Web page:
Digital and social media

Podcast: when people move. Understanding how climate change creates the movement of people

Over the last two years Climate Migration have collected testimonies from people who have moved as a result of climate-linked disasters. By exploring these stories, we can begin to answer questions about how climate change is creating new patterns of migration and displacement. We can also begin to ask how life on a hotter planet might mean living with new kinds of disasters, and coping with the displacement they create. Available at:

Tarjimly (Translate for me)

Tarjimly is a Messenger bot that connects volunteer’s translators to refugees and immigrants in need of translation services. They’re connected instantly and anonymously, anywhere in the world and at any time. Tarjimly’s mission is to put a translator in the pocket of every person in need. Their Facebook page is: and website:

November 22 2017: RRN Research Digest

The RRN Research Digest provides a synopsis of recent research on refugee and forced migration issues from entities associated with the RRN and others.

You can download the digest in PDF format here: RRN Research Digest No. 26

Recent Publications and New Research

Namer, Y., & Razum, O. (2017). Settling Ulysses: An Adapted Research Agenda for Refugee Mental Health. International Journal of Health Policy and Management6.

Refugees and asylum seekers arriving in Europe during the 2015/2016 wave of migration have been exposed to war conditions in their country of origin, survived a dangerous journey, and often struggled with negative reception in transit and host countries. The mental health consequence of such forced migration experiences is named the Ulysses syndrome. Policies regarding the right to residency can play an important role in reducing mental health symptoms. The authors propose that facilitating a sense of belonging should be seen as one important preventive mental healthcare intervention. A refugee mental health agenda needs to take into account the interplay between refugees’ and asylum seekers’ mental health, feeling of belonging, and access to healthcare. Available at:

New book: Belonging and Transnational Refugee Settlement: Unsettling the Everyday and the Extraordinary, by Jay Marlowe

This book examines the implications of ‘belonging’ in numerous places as increased mobilities and digital access create new global connectedness in uneven and unexpected ways. The book positions refugee settlement as an ongoing transnational experience and identifies the importance of multiple belongings through several case studies based on original research in Australia and New Zealand, as well as at sites in the US, Canada and the UK. Demonstrating the interplay between everyday and extraordinary experiences and broadening the dominant refugee discourses, this book critiques the notion that meaningful settlement necessarily occurs in ‘local’ places. The author focuses on the extraordinary events of trauma and disasters alongside the everyday lives of refugees undertaking settlement, to provide a conceptual framework that embraces and honours the complexities of working with the ‘trauma story’ and identifies approaches to see beyond it. Excerpts from the book are also available on google books. More information available at:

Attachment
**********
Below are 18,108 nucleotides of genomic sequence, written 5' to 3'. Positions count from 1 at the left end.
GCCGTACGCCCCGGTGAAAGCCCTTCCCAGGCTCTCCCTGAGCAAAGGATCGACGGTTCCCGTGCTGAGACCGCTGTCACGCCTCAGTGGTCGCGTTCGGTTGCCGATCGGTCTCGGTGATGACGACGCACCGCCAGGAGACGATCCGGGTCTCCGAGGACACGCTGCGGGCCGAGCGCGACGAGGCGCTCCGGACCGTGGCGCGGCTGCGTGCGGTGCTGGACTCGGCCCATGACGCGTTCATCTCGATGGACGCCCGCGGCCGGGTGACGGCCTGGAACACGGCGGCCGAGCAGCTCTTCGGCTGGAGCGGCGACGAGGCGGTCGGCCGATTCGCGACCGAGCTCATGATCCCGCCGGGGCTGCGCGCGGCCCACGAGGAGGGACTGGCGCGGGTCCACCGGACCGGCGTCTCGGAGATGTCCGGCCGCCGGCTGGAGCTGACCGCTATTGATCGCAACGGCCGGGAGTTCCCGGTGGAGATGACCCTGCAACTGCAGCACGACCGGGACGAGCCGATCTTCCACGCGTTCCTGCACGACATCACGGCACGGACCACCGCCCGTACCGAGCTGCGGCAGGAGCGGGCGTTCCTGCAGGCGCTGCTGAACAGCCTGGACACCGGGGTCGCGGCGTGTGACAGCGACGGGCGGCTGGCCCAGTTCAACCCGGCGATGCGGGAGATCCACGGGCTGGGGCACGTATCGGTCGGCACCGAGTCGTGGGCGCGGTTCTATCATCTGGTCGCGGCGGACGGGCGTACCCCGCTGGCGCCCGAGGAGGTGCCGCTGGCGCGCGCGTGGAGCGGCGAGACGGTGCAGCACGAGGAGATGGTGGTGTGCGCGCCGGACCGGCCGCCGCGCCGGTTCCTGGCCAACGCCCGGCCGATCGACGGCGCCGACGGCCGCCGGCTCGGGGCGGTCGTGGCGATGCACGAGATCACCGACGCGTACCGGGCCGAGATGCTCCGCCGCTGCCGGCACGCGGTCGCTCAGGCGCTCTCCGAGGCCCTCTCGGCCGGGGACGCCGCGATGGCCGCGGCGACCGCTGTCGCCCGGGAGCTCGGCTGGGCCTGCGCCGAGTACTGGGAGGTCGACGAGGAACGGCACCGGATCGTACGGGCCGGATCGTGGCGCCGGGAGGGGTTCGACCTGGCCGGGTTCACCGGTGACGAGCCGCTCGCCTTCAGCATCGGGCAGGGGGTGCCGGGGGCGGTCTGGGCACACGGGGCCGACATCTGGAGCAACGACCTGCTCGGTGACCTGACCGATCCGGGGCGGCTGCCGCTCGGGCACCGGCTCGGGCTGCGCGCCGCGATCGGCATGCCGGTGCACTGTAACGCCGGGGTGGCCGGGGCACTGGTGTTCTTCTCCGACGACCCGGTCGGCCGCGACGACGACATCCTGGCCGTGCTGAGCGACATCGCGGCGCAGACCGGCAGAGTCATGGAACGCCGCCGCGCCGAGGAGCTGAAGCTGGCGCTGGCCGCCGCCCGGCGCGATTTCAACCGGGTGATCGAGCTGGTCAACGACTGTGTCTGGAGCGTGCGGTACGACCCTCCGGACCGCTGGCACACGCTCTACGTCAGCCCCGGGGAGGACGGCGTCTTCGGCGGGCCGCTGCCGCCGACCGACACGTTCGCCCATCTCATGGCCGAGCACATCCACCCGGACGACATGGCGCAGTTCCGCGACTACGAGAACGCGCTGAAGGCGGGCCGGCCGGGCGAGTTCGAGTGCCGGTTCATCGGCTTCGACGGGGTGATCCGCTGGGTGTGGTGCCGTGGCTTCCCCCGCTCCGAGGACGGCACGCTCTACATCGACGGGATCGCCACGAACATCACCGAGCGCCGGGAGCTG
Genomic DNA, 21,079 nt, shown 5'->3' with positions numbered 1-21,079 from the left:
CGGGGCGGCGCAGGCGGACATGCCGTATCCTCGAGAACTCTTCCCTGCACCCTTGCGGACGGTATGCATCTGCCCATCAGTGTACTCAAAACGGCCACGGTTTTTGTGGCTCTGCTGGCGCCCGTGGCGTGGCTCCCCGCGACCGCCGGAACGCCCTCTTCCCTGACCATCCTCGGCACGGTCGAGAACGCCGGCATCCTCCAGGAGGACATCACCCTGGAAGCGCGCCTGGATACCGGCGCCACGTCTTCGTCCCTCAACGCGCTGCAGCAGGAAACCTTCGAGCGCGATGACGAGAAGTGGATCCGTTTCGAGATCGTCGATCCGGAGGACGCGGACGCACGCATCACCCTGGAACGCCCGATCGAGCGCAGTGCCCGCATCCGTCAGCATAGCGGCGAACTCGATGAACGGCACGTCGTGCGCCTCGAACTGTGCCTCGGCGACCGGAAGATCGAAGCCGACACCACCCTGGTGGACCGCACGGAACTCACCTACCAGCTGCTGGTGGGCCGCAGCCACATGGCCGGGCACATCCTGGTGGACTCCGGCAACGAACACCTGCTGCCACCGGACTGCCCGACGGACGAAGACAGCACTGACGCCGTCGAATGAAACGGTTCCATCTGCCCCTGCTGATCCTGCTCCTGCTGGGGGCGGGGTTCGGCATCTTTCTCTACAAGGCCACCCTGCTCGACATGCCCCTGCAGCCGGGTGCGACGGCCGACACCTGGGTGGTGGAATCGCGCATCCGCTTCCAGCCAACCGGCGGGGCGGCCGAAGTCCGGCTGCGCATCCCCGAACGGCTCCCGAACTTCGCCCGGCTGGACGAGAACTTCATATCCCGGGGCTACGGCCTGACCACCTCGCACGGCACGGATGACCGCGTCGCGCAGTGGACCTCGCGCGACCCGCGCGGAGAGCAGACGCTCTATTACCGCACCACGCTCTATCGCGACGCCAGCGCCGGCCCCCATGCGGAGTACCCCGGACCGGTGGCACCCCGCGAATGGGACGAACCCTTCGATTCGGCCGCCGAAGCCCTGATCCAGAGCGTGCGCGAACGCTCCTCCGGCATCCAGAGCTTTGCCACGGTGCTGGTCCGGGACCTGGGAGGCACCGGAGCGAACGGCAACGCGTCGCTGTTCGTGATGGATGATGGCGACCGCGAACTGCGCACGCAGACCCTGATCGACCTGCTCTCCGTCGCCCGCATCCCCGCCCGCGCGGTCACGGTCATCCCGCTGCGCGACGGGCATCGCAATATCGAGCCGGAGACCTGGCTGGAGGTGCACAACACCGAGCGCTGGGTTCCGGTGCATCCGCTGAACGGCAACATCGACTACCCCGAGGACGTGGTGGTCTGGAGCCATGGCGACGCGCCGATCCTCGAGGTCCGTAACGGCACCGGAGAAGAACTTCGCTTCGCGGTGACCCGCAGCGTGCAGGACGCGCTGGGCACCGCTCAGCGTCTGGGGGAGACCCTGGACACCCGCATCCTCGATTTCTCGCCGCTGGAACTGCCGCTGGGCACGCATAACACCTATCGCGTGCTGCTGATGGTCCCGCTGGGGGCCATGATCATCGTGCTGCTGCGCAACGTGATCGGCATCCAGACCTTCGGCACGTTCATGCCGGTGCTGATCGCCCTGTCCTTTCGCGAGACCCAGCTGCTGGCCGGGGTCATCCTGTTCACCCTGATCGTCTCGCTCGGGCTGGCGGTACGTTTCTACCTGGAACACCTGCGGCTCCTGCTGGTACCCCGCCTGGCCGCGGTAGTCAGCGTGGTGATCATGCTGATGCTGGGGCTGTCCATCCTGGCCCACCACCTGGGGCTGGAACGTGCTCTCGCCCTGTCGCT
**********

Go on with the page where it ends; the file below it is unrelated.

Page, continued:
Brooten, L., & Verbruggen, Y. (2017). Producing the News: Reporting on Myanmar’s Rohingya Crisis. Journal of Contemporary Asia47(3), 440-460.

Based on personal observations of a freelance reporter in Myanmar, and interviews with journalists and “fixers” working in the country, this article analyses the news production processes in reporting on the conflict. The article maps out the various actors involved in the production of news, such as foreign and local journalists, local producers (the “fixers”) and interpreters, and the various challenges and limitations they face. These challenges function to perpetuate a familiar set of reporting routines and “us vs them” or binary narratives, with consequences for the de-escalation or perpetuation of the conflict. This article is not open access, but more information can be found at:

Reports, Working Papers and Briefs

 Challenging Trafficking in Canada: Policy Brief

This policy brief tries to go beyond sensationalism and heart-rending accounts of violence. It speaks to the complexity of the issue, attempt to correct some of the common mistakes that circulate, and offer what is thought by the contributors as sound recommendations. It also offers an antidote to misinformation, exaggeration, and unfounded reports and that it can serve as a guide for people who are genuinely interested in creating a safe, just, and gender-equal world where human rights and dignity are respected for all. It draws on recent research undertaken in Canada by recognized feminist scholars as well as the expertise of community workers and organizations that are engaged with anti-trafficking around the country.

Available at: 

IDMC Thematic Report: Global Disaster Displacement Risk – A baseline for future work

Internal displacement is one of the least reported impacts of sudden-onset disasters, and its consequences on people’s lives, local communities, countries and the international community are often not taken into account. The current scale of the phenomenon, its trends, patterns and future risks are poorly understood, which hinders the effective reduction of both displacement and disaster risk. This thematic report lays the groundwork for addressing this gap and presents the first results generated by IDMC’ Global Displacement Risk Model. It frames displacement through the lens of future risk rather than as something to be addressed only after it has occurred. Available at: